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|Articles - October 2013|
|Monday, September 30, 2013|
BY HANNAH WALLACE
Cultivating Profit. Oyster farming is a tricky business — you can’t wantonly meet demand or you won’t have any oysters left to sell. And you’re reliant on the health of the oceans, which have been acidifying in recent years, making it hard for oyster larvae to mature. Yet Oregon Oyster Farms co-owner Xin Liu is striking a balance between conservation and profit. Over the past 16 years, he has grown revenue from $700,000 annually to $1.6 million. The company had just nine employees when Liu and two partners bought it from Newport Pacific in 1997. Today his staff numbers 25, including shuckers, packers, drivers, field crew and retail workers.
Clamoring for more. Liu, who sold a few million oysters last year, all from his 500-acre site on Yaquina Bay, is in the enviable position of having more domestic demand than he can supply, even as demand surges from Asia. In addition to supplying Oregon restaurants, he has a standing order from New York City’s Grand Central Oyster Bar for Kumamoto and Pacific oysters. About 10-15% of his oyster harvest is flown to Taiwan and China. Yet Liu has had to turn down eager buyers from Hong Kong and San Francisco, who have been awaiting his oysters for years. “Hong Kong keeps bugging me,” Liu says. “But I don’t have enough to sell to Hong Kong.”
Consider the Oyster Bed. Last fall Liu and Mark Wiegardt from Whiskey Creek Shellfish Hatchery purchased Pearl Point Oyster Company, which included a 72-acre oyster bed in Netarts Bay. “Netarts Bay is one of the cleanest bays on the West Coast,” says Liu. “It produces very good briny oysters.” There they plan to grow smaller-size Kumamoto and Pacific oysters; larger ones will be harvested in Yaquina Bay. Liu calls these 7- to 10-inch oysters, which can take as long as seven years to grow and command top dollar in China, “oyster steaks.” Though he won’t know for another 18 months what the growth rate and density is like in Netarts Bay, Liu hopes to have enough oysters to start selling to San Francisco restaurants — and perhaps a few lucky Hong Kong buyers — by next summer.
Conservation beckons. In addition to the Pacific and the Kumamoto, Liu grows the recently reintroduced Olympias — “Olys” — which are native to the West Coast. Prized for their diminutive size and tangy flavor, Olys were overharvested and nearly wiped out a century ago. Recently Liu started working with the Wetlands Conservancy, the Nature Conservancy and local Siletz tribes to ramp up restoration efforts in Yaquina Bay. “It’s really hard to get this population back,” says Liu, noting it takes Olys two and a half to three years to grow to the size of a half-dollar coin. Despite their cult-like popularity, Liu only sells Olys in limited quantities — five to 10 dozen a week. A model of restraint, Xin Liu aims to show that running a profitable shellfish farm is not mutually exclusive with managing the ocean’s resources responsibly.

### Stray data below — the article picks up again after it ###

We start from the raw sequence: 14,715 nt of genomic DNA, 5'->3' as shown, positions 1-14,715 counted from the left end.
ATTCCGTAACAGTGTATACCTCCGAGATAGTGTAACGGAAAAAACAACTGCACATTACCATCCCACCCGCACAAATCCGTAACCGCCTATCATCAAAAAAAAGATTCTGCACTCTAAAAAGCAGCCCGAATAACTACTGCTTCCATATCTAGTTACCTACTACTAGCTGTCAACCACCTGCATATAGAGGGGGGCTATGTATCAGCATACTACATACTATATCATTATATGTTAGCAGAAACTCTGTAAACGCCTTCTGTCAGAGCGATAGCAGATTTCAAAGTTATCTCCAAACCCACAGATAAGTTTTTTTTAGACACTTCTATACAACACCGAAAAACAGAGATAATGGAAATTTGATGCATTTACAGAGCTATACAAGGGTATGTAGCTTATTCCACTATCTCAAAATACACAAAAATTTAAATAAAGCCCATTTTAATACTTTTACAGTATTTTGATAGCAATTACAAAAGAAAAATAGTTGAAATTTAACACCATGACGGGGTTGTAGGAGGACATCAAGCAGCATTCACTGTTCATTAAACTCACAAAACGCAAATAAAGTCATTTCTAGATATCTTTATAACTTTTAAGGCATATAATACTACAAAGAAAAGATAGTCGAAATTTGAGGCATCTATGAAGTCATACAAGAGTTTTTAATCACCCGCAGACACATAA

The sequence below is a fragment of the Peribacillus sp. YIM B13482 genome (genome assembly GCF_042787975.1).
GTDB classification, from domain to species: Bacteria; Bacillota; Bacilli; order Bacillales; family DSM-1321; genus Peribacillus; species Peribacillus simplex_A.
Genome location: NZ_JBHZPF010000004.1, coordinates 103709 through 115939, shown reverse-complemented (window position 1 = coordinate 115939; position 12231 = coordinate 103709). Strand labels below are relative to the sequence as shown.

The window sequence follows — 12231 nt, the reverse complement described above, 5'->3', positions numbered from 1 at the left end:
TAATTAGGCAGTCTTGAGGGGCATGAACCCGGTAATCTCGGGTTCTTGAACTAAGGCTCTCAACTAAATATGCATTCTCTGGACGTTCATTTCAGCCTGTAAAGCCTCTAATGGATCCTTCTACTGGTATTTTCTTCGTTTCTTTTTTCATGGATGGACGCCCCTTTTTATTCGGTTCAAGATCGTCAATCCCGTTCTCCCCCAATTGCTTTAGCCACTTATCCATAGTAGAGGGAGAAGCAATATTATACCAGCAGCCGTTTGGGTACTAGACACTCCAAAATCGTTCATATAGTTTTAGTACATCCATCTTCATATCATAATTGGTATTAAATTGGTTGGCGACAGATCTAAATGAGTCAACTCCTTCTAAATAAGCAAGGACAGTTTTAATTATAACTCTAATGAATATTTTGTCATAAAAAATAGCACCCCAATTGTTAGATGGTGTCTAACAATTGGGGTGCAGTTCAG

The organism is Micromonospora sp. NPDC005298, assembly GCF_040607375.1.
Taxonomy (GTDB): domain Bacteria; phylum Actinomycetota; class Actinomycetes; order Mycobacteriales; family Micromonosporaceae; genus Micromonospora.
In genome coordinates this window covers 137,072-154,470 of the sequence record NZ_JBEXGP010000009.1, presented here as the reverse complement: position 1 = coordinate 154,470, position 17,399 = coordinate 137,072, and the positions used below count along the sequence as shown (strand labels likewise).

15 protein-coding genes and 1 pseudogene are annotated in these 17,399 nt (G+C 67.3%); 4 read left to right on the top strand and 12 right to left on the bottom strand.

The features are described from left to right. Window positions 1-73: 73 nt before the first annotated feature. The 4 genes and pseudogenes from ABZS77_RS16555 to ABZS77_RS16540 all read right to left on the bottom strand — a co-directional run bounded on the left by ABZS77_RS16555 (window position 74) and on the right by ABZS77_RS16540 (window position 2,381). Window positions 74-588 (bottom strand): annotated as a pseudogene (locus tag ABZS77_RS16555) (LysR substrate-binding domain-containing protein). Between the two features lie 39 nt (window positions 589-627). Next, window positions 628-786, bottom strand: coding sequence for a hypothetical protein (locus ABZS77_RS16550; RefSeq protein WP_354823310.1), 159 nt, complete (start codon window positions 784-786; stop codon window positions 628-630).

Tuesday, July 08, 2014
BY LINDA BAKER | OB EDITOR
The New Yorker recently published a sharply worded critique of “disruptive innovation,” one of the most widely cited theories in the business world today. The article raises questions about the descriptive value of disruption and innovation — whether the terms are mere buzzwords or actually explain today's extraordinarily complex and fast changing business environment.
Update: We caught up with Portland's Thomas Thurston, who shared his data driven take on the disruption controversy.
Wednesday, July 09, 2014
BY LINDA BAKER | OB EDITOR
Scott Kveton, the CEO of Urban Airship is taking a leave of absence from the company. As the story continues to unfold, here’s our perspective on a few of the key players.
Friday, June 27, 2014
BY JASON NORRIS | OB BLOGGER
Over the last several months we have seen a wave of cross-border acquisitions, primarily U.S.-based companies looking to purchase non-U.S.-based companies. There are a few reasons for this, but the main culprit is the U.S. corporate tax system. The United States has one of the highest corporate tax rates in the world.
Thursday, July 31, 2014
BY MARY SPILDE | OB GUEST CONTRIBUTOR
Faced with the aftermath of the “great recession,” increasing concern about the environment and dwindling family wage jobs, we have some very important choices to make about our future.
Friday, July 18, 2014
BY JASON NORRIS | OB GUEST CONTRIBUTOR
Back in May, we shared a common Wall Street quote about investing, “Sell in May and go away.” Fast forward to July and the most common question we have been getting from clients is, “When is the market pullback going to occur?”
Thursday, July 24, 2014
BY LINDA BAKER | OB EDITOR
Remember the naysayers? Those who called the South Waterfront aerial tram a boondoggle? Those who rejoiced at the massive sell off of luxury condos at the John Ross and Atwater Place?
Monday, July 14, 2014
BY VIVIAN MCINERNY | OB BLOGGER
Some people think Amazon’s winking eye logo is starting to look like a hoodwink.
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Vigilant enters a New Year with a new president.
How George Fox has become one of Oregon's largest private universities.
Forest Grove sees growth in the burgeoning food and beverage scene.
Lane Powell Shareholder Susan K. Eggum has been elected as vice chair of programs and projects for the International Association of Defense Counsel’s (IADC’s) Employment Law Committee.
Geffen Mesher is saddened to announce the passing of long-time shareholder, Tom “Mike” Anderson, who died on July 10, 2014, from liver disease diagnosed after recent heart surgery. He was 55 years old.
Fifteen Lane Powell attorneys have been named 2014 “Oregon Super Lawyers,” and another five attorneys have been named as “Oregon Rising Stars” by Super Lawyers magazine.